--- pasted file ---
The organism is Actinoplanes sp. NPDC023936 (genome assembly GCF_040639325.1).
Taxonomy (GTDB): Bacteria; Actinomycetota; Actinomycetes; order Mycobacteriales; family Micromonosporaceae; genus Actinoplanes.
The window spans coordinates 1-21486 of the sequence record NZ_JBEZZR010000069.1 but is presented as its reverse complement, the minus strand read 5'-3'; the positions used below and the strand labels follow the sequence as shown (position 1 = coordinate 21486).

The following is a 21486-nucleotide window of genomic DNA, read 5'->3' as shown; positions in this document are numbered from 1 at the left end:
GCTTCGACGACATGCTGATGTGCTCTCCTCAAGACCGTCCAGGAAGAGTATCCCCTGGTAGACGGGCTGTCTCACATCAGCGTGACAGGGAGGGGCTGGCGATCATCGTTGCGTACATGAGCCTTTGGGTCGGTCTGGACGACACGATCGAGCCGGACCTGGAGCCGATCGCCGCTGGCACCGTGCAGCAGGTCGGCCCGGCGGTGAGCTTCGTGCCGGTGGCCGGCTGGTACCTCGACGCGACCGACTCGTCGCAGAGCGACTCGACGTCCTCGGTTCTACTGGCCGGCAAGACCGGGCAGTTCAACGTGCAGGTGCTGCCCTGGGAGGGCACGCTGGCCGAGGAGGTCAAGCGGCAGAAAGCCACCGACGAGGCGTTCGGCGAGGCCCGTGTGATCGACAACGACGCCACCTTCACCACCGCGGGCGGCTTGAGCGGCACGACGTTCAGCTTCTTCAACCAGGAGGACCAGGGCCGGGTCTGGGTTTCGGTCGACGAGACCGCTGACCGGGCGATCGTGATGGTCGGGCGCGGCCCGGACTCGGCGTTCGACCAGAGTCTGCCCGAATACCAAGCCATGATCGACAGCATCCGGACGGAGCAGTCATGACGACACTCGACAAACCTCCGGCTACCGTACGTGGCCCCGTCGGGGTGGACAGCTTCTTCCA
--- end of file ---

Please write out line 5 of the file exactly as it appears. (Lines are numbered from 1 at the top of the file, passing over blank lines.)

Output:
GCTTCGACGACATGCTGATGTGCTCTCCTCAAGACCGTCCAGGAAGAGTATCCCCTGGTAGACGGGCTGTCTCACATCAGCGTGACAGGGAGGGGCTGGCGATCATCGTTGCGTACATGAGCCTTTGGGTCGGTCTGGACGACACGATCGAGCCGGACCTGGAGCCGATCGCCGCTGGCACCGTGCAGCAGGTCGGCCCGGCGGTGAGCTTCGTGCCGGTGGCCGGCTGGTACCTCGACGCGACCGACTCGTCGCAGAGCGACTCGACGTCCTCGGTTCTACTGGCCGGCAAGACCGGGCAGTTCAACGTGCAGGTGCTGCCCTGGGAGGGCACGCTGGCCGAGGAGGTCAAGCGGCAGAAAGCCACCGACGAGGCGTTCGGCGAGGCCCGTGTGATCGACAACGACGCCACCTTCACCACCGCGGGCGGCTTGAGCGGCACGACGTTCAGCTTCTTCAACCAGGAGGACCAGGGCCGGGTCTGGGTTTCGGTCGACGAGACCGCTGACCGGGCGATCGTGATGGTCGGGCGCGGCCCGGACTCGGCGTTCGACCAGAGTCTGCCCGAATACCAAGCCATGATCGACAGCATCCGGACGGAGCAGTCATGACGACACTCGACAAACCTCCGGCTACCGTACGTGGCCCCGTCGGGGTGGACAGCTTCTTCCA